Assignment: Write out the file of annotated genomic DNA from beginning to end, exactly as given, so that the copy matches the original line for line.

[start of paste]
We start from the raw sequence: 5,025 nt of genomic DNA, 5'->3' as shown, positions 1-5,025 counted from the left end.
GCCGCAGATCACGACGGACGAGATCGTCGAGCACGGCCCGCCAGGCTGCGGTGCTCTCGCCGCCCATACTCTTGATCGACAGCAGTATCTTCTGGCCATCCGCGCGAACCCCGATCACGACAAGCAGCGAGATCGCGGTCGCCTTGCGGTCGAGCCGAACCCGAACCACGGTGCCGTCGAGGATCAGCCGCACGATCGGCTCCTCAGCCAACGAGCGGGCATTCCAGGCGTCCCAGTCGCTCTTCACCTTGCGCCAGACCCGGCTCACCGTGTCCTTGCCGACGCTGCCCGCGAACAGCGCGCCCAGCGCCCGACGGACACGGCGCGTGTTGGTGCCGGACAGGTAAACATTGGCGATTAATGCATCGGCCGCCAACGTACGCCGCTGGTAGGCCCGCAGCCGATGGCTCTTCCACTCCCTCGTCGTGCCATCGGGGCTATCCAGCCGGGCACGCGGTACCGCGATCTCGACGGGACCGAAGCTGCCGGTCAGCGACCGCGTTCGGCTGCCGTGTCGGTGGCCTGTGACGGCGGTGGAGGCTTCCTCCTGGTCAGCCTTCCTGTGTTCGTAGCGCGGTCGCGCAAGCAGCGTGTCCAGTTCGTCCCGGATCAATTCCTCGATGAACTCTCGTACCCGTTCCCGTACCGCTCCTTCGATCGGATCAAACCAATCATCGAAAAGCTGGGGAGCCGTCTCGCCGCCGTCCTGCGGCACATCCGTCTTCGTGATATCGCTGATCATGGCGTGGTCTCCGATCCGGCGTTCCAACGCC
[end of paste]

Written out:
We start from the raw sequence: 5,025 nt of genomic DNA, 5'->3' as shown, positions 1-5,025 counted from the left end.
GCCGCAGATCACGACGGACGAGATCGTCGAGCACGGCCCGCCAGGCTGCGGTGCTCTCGCCGCCCATACTCTTGATCGACAGCAGTATCTTCTGGCCATCCGCGCGAACCCCGATCACGACAAGCAGCGAGATCGCGGTCGCCTTGCGGTCGAGCCGAACCCGAACCACGGTGCCGTCGAGGATCAGCCGCACGATCGGCTCCTCAGCCAACGAGCGGGCATTCCAGGCGTCCCAGTCGCTCTTCACCTTGCGCCAGACCCGGCTCACCGTGTCCTTGCCGACGCTGCCCGCGAACAGCGCGCCCAGCGCCCGACGGACACGGCGCGTGTTGGTGCCGGACAGGTAAACATTGGCGATTAATGCATCGGCCGCCAACGTACGCCGCTGGTAGGCCCGCAGCCGATGGCTCTTCCACTCCCTCGTCGTGCCATCGGGGCTATCCAGCCGGGCACGCGGTACCGCGATCTCGACGGGACCGAAGCTGCCGGTCAGCGACCGCGTTCGGCTGCCGTGTCGGTGGCCTGTGACGGCGGTGGAGGCTTCCTCCTGGTCAGCCTTCCTGTGTTCGTAGCGCGGTCGCGCAAGCAGCGTGTCCAGTTCGTCCCGGATCAATTCCTCGATGAACTCTCGTACCCGTTCCCGTACCGCTCCTTCGATCGGATCAAACCAATCATCGAAAAGCTGGGGAGCCGTCTCGCCGCCGTCCTGCGGCACATCCGTCTTCGTGATATCGCTGATCATGGCGTGGTCTCCGATCCGGCGTTCCAACGCC